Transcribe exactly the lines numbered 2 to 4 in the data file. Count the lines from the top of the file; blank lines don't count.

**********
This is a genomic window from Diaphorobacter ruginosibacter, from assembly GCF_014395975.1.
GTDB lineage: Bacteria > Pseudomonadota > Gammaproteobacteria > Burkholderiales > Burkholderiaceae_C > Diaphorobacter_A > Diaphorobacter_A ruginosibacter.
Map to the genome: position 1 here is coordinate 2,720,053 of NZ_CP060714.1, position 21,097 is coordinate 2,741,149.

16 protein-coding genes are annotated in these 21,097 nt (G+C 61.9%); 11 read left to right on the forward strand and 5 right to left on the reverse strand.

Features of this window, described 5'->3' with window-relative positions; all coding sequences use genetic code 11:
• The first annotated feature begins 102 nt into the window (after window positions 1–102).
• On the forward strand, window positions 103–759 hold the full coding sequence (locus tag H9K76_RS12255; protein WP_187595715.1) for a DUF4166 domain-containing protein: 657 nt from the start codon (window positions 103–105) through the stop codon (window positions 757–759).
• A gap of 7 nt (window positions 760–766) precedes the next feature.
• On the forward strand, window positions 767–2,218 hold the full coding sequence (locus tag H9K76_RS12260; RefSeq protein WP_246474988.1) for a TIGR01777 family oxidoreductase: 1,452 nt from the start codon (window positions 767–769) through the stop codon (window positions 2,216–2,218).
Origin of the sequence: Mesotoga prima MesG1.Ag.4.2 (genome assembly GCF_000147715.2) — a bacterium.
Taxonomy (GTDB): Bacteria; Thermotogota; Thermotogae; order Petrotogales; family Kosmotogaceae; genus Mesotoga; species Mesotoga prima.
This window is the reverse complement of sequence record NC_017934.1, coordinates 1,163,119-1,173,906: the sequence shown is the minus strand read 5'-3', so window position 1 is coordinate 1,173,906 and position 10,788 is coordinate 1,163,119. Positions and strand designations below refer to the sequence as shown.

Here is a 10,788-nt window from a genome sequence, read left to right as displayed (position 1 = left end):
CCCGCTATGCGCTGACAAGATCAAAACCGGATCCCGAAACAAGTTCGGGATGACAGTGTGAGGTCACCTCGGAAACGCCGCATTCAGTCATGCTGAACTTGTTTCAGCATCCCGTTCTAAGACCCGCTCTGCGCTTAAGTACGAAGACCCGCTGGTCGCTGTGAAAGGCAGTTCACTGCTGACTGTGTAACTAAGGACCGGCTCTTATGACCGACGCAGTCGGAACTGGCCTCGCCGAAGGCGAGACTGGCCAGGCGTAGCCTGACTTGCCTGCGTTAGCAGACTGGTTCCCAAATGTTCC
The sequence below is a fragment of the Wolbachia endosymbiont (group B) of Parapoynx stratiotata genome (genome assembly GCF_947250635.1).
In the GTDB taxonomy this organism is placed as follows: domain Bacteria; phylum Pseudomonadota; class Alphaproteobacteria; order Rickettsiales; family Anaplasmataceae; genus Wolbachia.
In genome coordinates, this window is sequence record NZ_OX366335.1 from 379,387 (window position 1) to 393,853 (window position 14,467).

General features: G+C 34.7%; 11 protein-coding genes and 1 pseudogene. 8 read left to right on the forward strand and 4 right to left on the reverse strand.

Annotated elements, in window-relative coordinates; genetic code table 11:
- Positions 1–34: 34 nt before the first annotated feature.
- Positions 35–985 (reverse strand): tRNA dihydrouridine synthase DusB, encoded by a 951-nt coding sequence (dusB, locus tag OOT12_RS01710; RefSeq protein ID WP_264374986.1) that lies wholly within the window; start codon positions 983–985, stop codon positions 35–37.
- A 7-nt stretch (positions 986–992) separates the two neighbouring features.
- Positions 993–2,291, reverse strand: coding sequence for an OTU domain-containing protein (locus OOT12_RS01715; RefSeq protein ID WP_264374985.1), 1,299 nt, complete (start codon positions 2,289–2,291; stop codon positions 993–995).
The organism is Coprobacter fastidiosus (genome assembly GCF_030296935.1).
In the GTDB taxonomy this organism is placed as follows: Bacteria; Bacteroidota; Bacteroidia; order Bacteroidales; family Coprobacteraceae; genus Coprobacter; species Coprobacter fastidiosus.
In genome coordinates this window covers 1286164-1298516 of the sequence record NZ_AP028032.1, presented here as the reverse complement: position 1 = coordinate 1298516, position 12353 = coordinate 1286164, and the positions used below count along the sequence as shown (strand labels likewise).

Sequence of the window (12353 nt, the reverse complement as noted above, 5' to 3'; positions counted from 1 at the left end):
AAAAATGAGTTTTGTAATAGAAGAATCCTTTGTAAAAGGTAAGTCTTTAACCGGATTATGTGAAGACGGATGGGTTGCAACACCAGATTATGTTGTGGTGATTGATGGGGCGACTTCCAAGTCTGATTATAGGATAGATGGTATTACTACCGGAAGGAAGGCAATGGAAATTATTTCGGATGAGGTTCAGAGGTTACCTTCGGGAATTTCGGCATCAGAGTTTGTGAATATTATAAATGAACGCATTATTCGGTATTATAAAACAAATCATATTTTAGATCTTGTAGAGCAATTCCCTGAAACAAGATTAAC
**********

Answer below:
GTDB lineage: Bacteria > Pseudomonadota > Gammaproteobacteria > Burkholderiales > Burkholderiaceae_C > Diaphorobacter_A > Diaphorobacter_A ruginosibacter.
Map to the genome: position 1 here is coordinate 2,720,053 of NZ_CP060714.1, position 21,097 is coordinate 2,741,149.

16 protein-coding genes are annotated in these 21,097 nt (G+C 61.9%); 11 read left to right on the forward strand and 5 right to left on the reverse strand.